CMUF CPU Equivalency Working Group Panel Report and Discussion (C40b)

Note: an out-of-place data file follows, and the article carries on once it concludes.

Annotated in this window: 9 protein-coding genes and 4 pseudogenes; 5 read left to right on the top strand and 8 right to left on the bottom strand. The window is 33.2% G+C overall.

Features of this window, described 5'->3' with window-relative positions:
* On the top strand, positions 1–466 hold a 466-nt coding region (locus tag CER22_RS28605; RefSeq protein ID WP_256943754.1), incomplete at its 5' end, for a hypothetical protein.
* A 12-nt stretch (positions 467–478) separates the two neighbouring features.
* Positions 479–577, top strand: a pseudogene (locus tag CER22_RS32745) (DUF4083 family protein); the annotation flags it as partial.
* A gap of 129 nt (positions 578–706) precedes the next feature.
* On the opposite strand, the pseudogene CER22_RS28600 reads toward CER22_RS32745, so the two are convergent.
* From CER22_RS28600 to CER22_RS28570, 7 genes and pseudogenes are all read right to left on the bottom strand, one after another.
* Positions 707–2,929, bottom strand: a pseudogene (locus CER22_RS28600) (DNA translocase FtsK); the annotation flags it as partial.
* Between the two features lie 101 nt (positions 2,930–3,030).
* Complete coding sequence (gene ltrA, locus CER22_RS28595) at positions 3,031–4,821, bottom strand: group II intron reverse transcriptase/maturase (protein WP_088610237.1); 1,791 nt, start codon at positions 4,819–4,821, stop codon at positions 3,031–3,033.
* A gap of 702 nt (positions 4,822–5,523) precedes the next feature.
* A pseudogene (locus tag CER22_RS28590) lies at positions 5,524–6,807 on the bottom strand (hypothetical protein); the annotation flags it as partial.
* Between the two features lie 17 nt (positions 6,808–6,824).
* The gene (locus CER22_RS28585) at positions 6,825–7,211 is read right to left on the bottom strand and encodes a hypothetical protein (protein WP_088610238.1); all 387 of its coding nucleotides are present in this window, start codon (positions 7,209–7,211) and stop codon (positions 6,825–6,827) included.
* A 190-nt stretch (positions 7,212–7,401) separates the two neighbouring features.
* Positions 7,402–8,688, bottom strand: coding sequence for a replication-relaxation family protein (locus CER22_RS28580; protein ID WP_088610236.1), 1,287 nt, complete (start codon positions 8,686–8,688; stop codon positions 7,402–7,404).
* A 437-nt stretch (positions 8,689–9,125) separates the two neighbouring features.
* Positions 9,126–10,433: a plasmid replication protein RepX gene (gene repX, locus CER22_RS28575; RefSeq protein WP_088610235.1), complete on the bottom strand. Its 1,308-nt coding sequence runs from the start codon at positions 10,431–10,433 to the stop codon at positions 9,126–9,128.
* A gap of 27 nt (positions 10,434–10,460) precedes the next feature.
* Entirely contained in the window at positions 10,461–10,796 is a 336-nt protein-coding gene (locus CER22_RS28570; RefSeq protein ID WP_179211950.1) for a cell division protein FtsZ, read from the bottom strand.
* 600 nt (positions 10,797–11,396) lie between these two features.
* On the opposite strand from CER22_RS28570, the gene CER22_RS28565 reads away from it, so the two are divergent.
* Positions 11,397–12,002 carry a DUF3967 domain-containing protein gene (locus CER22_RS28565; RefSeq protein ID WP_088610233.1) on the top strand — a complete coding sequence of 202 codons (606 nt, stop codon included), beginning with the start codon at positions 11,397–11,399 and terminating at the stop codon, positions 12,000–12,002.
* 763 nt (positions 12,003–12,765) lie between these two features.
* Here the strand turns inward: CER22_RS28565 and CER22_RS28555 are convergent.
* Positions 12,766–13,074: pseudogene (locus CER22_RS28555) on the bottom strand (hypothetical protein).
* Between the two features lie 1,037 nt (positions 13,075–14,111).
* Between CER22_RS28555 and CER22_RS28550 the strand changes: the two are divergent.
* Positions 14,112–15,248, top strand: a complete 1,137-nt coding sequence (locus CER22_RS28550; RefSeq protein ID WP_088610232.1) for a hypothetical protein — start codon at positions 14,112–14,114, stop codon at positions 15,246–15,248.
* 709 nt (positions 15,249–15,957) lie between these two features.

Over the last several years, both the CMVP and NIAP have been reducing the number of similar CPUs covered by a single CAVS test. Historically, an ARM was an ARM, an x86 was an x86 and a CAVS test for one, covered all family variants. But recently that has been changing and both bodies have been narrowing the definition of equivalence, sometimes to a single part number. The result is that a vendor validating a module may have to do as many sets of CAVS tests as the number of processors they support and validate/certify. This has become a very significant burden with some vendors having to do hundreds of CAVS tests for each new release version of a module. The question of “what exactly is an equivalent CPU” has become a serious topic of discussion. In the hope of developing a good technical way of determining that, this workgroup was formed with the active participation of both the CMVP and NIAP to examine the issue and to come up with some recommendations. Some significant progress has been made in the last year and with FIPS 140-4 coming into play soon, it is imperative that all parties come to an agreement on the definition of CPU equivalency in the near future. This panel will have representatives from the developer, lab and standards communities and will discuss the determining of equivalence which has proven to be a much more difficult question than originally thought. Since CPUs are now really systems on a chip (SOC), with different firmware and microcode levels, how is it possible to accurately determine equivalence? How can it be tested and confirmed, and how many CPUs in a family can really be deemed equivalent?